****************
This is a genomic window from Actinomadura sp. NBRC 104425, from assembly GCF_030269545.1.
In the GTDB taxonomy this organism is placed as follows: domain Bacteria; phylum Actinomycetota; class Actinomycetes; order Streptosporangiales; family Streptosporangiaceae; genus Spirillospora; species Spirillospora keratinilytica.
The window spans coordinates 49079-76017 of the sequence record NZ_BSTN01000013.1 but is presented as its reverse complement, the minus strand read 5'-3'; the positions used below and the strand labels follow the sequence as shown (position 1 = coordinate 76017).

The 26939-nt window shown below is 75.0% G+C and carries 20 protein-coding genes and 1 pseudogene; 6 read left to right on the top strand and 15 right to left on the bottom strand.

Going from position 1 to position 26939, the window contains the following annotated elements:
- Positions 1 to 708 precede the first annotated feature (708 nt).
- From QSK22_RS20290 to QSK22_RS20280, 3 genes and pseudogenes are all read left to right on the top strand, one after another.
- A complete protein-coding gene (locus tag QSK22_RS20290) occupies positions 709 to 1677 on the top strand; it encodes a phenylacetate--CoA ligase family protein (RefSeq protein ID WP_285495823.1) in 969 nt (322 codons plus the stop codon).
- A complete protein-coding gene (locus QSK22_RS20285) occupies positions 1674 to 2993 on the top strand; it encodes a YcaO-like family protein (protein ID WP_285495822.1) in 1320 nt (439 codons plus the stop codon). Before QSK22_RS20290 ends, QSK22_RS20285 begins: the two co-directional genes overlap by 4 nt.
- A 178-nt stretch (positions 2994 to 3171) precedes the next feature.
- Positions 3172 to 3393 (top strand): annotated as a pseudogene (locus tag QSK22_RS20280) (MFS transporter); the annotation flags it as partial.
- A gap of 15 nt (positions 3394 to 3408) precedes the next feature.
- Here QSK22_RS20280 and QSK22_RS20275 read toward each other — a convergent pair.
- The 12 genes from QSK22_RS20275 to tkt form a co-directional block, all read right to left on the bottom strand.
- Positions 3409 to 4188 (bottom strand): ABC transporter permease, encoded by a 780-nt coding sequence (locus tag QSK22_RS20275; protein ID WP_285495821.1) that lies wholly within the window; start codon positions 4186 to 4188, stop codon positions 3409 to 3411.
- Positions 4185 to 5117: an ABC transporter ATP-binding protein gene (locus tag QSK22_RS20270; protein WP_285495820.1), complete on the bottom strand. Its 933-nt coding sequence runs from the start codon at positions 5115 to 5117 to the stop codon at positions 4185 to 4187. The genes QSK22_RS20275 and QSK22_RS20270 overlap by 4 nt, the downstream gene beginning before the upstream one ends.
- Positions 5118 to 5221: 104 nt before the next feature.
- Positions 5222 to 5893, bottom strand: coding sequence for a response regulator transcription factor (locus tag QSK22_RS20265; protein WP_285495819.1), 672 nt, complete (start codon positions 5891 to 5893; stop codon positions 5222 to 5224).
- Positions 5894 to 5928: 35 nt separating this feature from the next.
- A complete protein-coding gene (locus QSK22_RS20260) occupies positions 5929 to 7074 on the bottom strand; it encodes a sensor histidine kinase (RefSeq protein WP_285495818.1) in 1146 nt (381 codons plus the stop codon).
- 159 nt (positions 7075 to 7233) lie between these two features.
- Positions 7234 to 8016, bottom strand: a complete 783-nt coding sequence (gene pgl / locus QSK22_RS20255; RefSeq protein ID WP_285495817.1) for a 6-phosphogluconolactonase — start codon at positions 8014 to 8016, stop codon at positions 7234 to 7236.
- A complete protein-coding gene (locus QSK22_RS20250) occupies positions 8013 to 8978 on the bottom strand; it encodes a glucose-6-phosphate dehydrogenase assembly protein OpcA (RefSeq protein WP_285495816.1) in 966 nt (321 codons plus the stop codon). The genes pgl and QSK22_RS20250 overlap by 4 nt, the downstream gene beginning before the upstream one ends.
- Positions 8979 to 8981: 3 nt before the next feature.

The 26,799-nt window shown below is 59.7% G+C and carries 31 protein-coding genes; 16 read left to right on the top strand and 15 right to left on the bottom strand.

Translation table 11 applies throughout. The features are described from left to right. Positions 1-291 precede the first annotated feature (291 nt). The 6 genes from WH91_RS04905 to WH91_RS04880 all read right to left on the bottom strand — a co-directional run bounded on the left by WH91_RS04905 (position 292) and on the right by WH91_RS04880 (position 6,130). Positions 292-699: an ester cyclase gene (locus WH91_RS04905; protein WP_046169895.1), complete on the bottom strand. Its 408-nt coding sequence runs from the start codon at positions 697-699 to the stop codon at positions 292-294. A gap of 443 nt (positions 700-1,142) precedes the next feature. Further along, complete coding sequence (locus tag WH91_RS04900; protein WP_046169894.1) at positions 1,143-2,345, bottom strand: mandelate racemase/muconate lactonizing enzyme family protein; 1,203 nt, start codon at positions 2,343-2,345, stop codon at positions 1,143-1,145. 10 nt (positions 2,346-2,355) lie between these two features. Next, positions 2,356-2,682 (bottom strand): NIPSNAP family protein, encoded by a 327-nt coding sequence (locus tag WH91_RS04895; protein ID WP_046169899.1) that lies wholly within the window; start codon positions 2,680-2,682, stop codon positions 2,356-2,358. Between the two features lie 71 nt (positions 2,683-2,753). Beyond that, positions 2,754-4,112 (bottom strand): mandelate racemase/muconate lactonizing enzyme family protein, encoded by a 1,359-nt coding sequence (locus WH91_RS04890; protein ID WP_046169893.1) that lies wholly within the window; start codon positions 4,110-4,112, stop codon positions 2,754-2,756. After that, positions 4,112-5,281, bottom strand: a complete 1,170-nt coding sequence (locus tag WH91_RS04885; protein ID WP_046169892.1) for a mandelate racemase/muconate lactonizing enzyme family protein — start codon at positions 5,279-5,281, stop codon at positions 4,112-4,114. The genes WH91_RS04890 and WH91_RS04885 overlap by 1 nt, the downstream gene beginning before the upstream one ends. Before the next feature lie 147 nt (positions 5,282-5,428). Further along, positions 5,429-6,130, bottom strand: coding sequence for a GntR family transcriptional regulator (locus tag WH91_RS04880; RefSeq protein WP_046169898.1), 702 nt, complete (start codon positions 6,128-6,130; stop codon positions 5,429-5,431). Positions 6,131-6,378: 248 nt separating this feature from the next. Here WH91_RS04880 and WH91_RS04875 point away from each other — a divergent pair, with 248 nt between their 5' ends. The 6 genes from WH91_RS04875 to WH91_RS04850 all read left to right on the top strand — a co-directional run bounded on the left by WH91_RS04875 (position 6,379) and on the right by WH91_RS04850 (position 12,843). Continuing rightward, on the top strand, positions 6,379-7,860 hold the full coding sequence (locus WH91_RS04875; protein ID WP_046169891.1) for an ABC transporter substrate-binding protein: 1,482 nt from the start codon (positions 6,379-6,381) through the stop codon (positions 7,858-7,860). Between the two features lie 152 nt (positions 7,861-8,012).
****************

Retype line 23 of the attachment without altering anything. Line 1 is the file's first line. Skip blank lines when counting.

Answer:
- A complete protein-coding gene (locus QSK22_RS20250) occupies positions 8013 to 8978 on the bottom strand; it encodes a glucose-6-phosphate dehydrogenase assembly protein OpcA (RefSeq protein WP_285495816.1) in 966 nt (321 codons plus the stop codon). The genes pgl and QSK22_RS20250 overlap by 4 nt, the downstream gene beginning before the upstream one ends.